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Title Searches & Property Descriptions

After escrow is opened, the investor needs to order a preliminary title report, which provides information regarding the property, such as encumbrances, liens, and easements. After these factors are established, a professional survey of the property is recommended to corroborate details and confirm access roads, lot size, surface waters, boundary lines, soil condition, rights of way, and potential alterations. It is best to contract with a title insurance company to verify the title’s accuracy. Purchasers also need to be aware of unique laws under different jurisdictions that affect real estate transactions. 

Property Codes & Zoning Laws

Investors must also comply with current property codes and zoning rules. For the latter, we recommend soliciting documentation from the pertinent municipality to make sure the property’s current and anticipated use is compliant with land use classifications and zoning regulations. For relatively new buildings, review the certificates of occupancy for compliance with relevant property codes. The assessed valuation of a property can be seen through the tax certificates, indicating the standing of property tax payments. Additional permits and business licenses may be required if problems arise or any potential changes are planned. It’s essential to arrange meetings with local authorities to establish necessary approvals and map out an accurate time frame. 

History Of Lease Payment

A thorough review of the lease payment history will help predict a predictable and orderly flow of rental income for income-producing properties like apartment complexes and office buildings. If the seller’s operating statements and financial records can be obtained, they can be used to pinpoint gaps in lease payments. 

ADA Compliance

Complying with the Americans with Disabilities Act is key, and every state has individual regulations regarding accessibility and the necessary documents. There’s a federal government checklist to help investors understand rules before acquiring a property, building, or undeveloped land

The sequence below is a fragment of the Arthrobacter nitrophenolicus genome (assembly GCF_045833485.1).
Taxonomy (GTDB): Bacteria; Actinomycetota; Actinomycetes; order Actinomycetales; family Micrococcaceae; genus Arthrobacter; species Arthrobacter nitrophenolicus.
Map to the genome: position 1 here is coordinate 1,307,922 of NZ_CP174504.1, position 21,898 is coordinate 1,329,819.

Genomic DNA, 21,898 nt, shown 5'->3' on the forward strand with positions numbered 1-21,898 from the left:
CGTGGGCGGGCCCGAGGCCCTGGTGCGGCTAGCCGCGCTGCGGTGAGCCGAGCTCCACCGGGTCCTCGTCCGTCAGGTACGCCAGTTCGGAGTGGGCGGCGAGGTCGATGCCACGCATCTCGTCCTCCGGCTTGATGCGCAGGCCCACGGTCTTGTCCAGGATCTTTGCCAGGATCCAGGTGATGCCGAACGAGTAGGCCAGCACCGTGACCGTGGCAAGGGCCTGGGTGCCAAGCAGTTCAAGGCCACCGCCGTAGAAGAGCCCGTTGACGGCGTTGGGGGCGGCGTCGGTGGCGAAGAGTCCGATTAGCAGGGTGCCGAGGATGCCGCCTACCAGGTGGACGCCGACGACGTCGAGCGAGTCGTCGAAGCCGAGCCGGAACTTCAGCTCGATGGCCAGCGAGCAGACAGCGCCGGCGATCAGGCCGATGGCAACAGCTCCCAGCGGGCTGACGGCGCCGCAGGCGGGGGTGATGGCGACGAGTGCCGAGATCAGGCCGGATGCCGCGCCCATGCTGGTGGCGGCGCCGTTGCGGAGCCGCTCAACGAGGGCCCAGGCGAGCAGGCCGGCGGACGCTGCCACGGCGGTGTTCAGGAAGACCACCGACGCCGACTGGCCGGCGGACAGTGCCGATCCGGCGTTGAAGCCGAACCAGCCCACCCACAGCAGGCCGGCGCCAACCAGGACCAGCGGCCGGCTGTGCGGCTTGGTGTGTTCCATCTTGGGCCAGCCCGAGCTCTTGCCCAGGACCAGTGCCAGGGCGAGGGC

Know The Seller

Due diligence doesn’t just pertain to the property acquisition process. When venturing into a commercial real estate transaction, the reputation, standing, and track record of the seller should be thoroughly vetted and investigated. This not only indicates a less-than-scrupulous transacting partner, but the current owner’s reputation may also negatively impact future earnings. 

Examine the seller’s service contracts, tax returns, past litigation history, and any other items related to the entity’s financial status, past property use, and reputation. These insights help to negotiate a fair deal or decide whether or not to pass on the prospect. 

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Due Diligence With Millman National Land Services

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Each real estate transaction is distinct and requires different applications of due diligence. Millman National Land Services is the nation’s leading provider of ALTA/NSPS Land Title Surveys. Make your next commercial real estate success with Millman National Land Services. 

Looking for premium land survey services? Work with Millman National Land Services today!